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The Criticism About This Is Us That Its Creator Has Never Understood

Milo Ventimiglia as Jack Pearson and Mandy Moore as Rebecca Pearson on This Is Us.
(Image credit: NBC)

Every so often a show comes along that insists you grab a box of tissues before you start watching. Parenthood, which ran on NBC from 2010 to 2016, was one. Before that, HBO’s Six Feet Under was certainly known to destroy a few viewers. Recently, however, This Is Us has cornered the market as our weekly sobfest. The Pearsons – with their time-honored traditions and prophetic monologues – are an emotion-forward family, to be sure. But creator Dan Fogelman seems to take issue with the show being categorized as overly sentimental.

This Is Us brought its final chapter to a close, with the Big Three saying goodbye to their mother, Rebecca (Mandy Moore) and sending her to the afterlife to reunite with Jack (Milo Ventimiglia), as Kevin, Kate and Randall revealed what was next in their respective lives. Season 6 saw some pretty heavy storylines, including Rebecca’s Alzheimer’s, Kate and Toby’s divorce, and Jack’s mom dying. The plots allowed the Pearsons to do what the do best: talk about their feelings. That’s something the show’s been criticized for, and it doesn’t sit right with Dan Fogelman, who told Entertainment Weekly:

Do these characters talk about their feelings a little bit more? Of course, because this is a show steeped in monologue and dialogue about feelings. But I've never understood [that criticism]. I do find a lot of art now underly sentimental. I don't recognize that behavior in people who are so sparse and withholding of their affection for their family and their loved ones. My friends are sniveling messes when it comes to talking about their hero worship of their fathers or their love for their daughters and sons and wives. And when they talk about their divorces, they're overwrought messes.... I've never understood how our show is more sentimental than all of that stuff.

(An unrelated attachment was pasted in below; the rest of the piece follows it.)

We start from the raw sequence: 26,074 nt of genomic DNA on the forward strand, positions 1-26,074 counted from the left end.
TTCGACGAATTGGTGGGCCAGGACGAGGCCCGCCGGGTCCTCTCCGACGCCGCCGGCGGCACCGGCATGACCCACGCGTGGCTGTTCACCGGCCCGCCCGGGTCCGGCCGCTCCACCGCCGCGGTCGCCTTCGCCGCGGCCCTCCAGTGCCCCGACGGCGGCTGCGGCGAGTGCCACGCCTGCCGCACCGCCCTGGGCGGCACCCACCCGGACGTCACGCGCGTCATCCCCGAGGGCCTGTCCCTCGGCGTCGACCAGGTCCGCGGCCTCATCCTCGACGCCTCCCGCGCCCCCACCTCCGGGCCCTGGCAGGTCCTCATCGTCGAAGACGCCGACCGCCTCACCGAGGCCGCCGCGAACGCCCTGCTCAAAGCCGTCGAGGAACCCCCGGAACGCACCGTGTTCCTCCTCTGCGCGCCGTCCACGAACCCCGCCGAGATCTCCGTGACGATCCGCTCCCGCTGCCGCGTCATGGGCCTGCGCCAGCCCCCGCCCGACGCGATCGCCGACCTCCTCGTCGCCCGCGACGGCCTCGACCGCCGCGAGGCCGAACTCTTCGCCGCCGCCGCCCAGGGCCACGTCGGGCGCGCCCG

It’s an interesting observation. Why don’t more series show characters holding up their parents as examples to aspire to? Why don’t more TV spouses speak to the trauma of divorce or give big speeches about the overwhelming love for their children? Is Dan Fogelman right? Rather than This Is Us being unrealistically sentimental, do other shows shy away from showing realistic emotion? 

This Is Us was at least self-aware, whether it was Randall’s daughters rolling their eyes at an impending Randall speech or Sophie cutting Kevin off because it was her turn for a monologue. The wonder that is Beth Pearson also gave a voice to those who felt the Pearsons were overly prone to feeling their feelings, as she sometimes struggled to stay patient with her in-laws.

One thing isn’t up for debate, though: the show wouldn’t make viewers so emotional if we didn’t care about the characters. Whether we’re crying happy tears or sad tears, we came to care about the Pearsons and their feelings over the course of six dramatic seasons, and Dan Fogelman is the man to thank for that.

This Is Us may have come to an end, but be sure to check out our 2022 TV Schedule to see what shows are premiering soon.

Mom of two and hard-core '90s kid. Unprovoked, will quote Friends in any situation. Can usually be found rewatching The West Wing instead of doing anything productive.